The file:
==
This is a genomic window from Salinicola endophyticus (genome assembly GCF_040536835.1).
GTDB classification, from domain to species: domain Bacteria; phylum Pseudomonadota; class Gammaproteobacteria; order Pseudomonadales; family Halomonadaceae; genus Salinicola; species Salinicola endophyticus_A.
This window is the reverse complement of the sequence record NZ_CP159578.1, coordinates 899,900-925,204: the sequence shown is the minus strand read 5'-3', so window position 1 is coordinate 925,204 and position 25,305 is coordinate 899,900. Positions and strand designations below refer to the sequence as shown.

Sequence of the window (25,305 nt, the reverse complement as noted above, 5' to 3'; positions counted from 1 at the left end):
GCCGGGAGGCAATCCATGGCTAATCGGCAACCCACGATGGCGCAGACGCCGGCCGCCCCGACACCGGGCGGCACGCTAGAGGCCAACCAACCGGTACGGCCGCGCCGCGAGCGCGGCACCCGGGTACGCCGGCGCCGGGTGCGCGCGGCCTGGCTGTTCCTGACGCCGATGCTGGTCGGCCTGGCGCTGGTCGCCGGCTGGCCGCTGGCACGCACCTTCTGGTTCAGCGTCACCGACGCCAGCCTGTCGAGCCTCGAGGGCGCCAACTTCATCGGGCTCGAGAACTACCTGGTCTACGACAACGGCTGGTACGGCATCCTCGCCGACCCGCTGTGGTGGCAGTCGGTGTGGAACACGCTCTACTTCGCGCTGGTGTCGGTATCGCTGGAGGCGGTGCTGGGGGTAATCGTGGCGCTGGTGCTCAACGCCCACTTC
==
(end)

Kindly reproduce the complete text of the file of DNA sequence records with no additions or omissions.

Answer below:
This is a genomic window from Salinicola endophyticus (genome assembly GCF_040536835.1).
GTDB classification, from domain to species: domain Bacteria; phylum Pseudomonadota; class Gammaproteobacteria; order Pseudomonadales; family Halomonadaceae; genus Salinicola; species Salinicola endophyticus_A.
This window is the reverse complement of the sequence record NZ_CP159578.1, coordinates 899,900-925,204: the sequence shown is the minus strand read 5'-3', so window position 1 is coordinate 925,204 and position 25,305 is coordinate 899,900. Positions and strand designations below refer to the sequence as shown.

Sequence of the window (25,305 nt, the reverse complement as noted above, 5' to 3'; positions counted from 1 at the left end):
GCCGGGAGGCAATCCATGGCTAATCGGCAACCCACGATGGCGCAGACGCCGGCCGCCCCGACACCGGGCGGCACGCTAGAGGCCAACCAACCGGTACGGCCGCGCCGCGAGCGCGGCACCCGGGTACGCCGGCGCCGGGTGCGCGCGGCCTGGCTGTTCCTGACGCCGATGCTGGTCGGCCTGGCGCTGGTCGCCGGCTGGCCGCTGGCACGCACCTTCTGGTTCAGCGTCACCGACGCCAGCCTGTCGAGCCTCGAGGGCGCCAACTTCATCGGGCTCGAGAACTACCTGGTCTACGACAACGGCTGGTACGGCATCCTCGCCGACCCGCTGTGGTGGCAGTCGGTGTGGAACACGCTCTACTTCGCGCTGGTGTCGGTATCGCTGGAGGCGGTGCTGGGGGTAATCGTGGCGCTGGTGCTCAACGCCCACTTC